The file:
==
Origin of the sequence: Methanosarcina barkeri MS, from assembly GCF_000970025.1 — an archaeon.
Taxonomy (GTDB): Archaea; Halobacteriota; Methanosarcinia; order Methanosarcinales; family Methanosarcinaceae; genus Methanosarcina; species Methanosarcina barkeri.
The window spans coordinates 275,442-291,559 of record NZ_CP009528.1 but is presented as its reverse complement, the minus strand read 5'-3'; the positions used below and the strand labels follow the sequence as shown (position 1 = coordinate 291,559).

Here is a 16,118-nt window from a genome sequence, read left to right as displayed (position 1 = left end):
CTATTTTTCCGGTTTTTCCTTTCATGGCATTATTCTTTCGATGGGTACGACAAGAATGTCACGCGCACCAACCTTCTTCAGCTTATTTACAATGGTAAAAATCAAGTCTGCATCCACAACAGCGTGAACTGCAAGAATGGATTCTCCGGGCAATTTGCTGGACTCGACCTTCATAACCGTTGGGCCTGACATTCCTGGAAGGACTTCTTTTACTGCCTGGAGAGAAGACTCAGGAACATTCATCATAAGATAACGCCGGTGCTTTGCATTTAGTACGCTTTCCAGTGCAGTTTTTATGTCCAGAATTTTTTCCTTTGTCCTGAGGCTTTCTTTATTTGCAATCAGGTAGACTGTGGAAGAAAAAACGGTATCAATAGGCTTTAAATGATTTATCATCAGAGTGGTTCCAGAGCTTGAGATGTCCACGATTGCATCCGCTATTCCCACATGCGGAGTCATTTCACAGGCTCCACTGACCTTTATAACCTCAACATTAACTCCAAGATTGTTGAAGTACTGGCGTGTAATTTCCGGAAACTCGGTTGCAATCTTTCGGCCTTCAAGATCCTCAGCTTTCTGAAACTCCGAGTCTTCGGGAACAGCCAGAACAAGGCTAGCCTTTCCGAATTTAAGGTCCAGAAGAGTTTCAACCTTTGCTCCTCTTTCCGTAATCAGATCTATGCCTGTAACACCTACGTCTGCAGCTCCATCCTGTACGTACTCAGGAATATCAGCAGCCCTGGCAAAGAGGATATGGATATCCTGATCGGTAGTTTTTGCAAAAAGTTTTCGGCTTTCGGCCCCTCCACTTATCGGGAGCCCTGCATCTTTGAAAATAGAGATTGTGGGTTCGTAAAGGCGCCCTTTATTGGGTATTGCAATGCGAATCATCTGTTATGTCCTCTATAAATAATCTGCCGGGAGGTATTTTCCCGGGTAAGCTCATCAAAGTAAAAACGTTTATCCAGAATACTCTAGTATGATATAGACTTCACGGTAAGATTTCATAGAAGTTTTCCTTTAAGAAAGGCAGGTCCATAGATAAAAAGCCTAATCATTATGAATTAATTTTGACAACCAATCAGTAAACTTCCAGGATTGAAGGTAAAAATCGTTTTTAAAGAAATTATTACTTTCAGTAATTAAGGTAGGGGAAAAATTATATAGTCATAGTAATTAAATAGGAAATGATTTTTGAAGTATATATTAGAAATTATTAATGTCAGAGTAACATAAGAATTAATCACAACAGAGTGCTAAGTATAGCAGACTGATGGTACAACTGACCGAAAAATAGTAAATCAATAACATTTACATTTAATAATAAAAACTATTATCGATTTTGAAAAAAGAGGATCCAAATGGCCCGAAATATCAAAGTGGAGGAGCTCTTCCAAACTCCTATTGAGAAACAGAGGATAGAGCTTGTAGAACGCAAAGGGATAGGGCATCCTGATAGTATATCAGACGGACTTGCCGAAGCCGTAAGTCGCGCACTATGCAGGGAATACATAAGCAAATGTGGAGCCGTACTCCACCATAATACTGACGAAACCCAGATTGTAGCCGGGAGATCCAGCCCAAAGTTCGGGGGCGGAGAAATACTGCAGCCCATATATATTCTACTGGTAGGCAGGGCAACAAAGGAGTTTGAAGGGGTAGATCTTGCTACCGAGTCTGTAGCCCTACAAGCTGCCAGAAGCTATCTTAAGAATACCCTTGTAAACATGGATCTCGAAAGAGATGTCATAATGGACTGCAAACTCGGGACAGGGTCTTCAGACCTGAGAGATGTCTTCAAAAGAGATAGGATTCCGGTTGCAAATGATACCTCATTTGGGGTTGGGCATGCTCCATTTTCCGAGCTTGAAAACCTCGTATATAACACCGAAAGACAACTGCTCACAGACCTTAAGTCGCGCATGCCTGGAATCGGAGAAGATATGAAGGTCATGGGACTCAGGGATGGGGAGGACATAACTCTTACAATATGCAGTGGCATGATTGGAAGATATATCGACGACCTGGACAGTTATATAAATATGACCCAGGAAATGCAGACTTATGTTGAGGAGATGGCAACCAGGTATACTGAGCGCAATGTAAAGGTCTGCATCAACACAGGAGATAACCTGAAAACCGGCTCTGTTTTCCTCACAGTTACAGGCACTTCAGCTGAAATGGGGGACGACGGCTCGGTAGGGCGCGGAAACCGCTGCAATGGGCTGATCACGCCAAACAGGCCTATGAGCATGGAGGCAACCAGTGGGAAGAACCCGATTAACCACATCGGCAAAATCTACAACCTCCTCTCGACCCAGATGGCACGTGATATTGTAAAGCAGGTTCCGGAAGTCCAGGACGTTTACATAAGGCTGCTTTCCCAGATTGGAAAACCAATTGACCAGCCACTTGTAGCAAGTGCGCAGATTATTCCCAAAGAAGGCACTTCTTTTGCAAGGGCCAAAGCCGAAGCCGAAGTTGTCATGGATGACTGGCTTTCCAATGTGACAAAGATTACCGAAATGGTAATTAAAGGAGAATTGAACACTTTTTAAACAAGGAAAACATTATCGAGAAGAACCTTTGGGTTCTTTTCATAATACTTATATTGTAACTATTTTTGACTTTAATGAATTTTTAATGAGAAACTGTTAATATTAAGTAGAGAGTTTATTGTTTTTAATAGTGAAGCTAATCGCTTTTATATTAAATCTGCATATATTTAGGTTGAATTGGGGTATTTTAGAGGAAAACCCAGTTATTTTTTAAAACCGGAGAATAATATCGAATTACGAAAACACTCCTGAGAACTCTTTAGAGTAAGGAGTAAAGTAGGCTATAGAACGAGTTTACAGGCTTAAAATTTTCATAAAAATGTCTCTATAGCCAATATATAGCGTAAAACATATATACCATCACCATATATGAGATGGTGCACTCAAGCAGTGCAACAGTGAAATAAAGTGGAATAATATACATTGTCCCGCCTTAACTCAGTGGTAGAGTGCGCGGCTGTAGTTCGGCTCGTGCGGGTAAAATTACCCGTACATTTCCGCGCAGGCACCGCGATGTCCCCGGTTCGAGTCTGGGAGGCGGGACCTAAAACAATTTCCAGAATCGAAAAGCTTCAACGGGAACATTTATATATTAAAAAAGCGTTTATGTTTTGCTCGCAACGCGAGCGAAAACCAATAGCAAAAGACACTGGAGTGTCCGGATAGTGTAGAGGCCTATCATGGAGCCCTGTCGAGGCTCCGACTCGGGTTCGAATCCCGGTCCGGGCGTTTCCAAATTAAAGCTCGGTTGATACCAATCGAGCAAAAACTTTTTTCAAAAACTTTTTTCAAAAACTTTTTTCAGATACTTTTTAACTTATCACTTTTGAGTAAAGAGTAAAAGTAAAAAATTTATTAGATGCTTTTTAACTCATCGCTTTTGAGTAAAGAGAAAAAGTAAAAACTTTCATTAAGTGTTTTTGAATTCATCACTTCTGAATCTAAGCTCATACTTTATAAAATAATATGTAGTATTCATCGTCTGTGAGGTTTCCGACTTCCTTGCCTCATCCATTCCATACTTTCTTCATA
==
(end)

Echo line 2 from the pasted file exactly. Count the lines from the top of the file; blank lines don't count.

Taxonomy (GTDB): Archaea; Halobacteriota; Methanosarcinia; order Methanosarcinales; family Methanosarcinaceae; genus Methanosarcina; species Methanosarcina barkeri.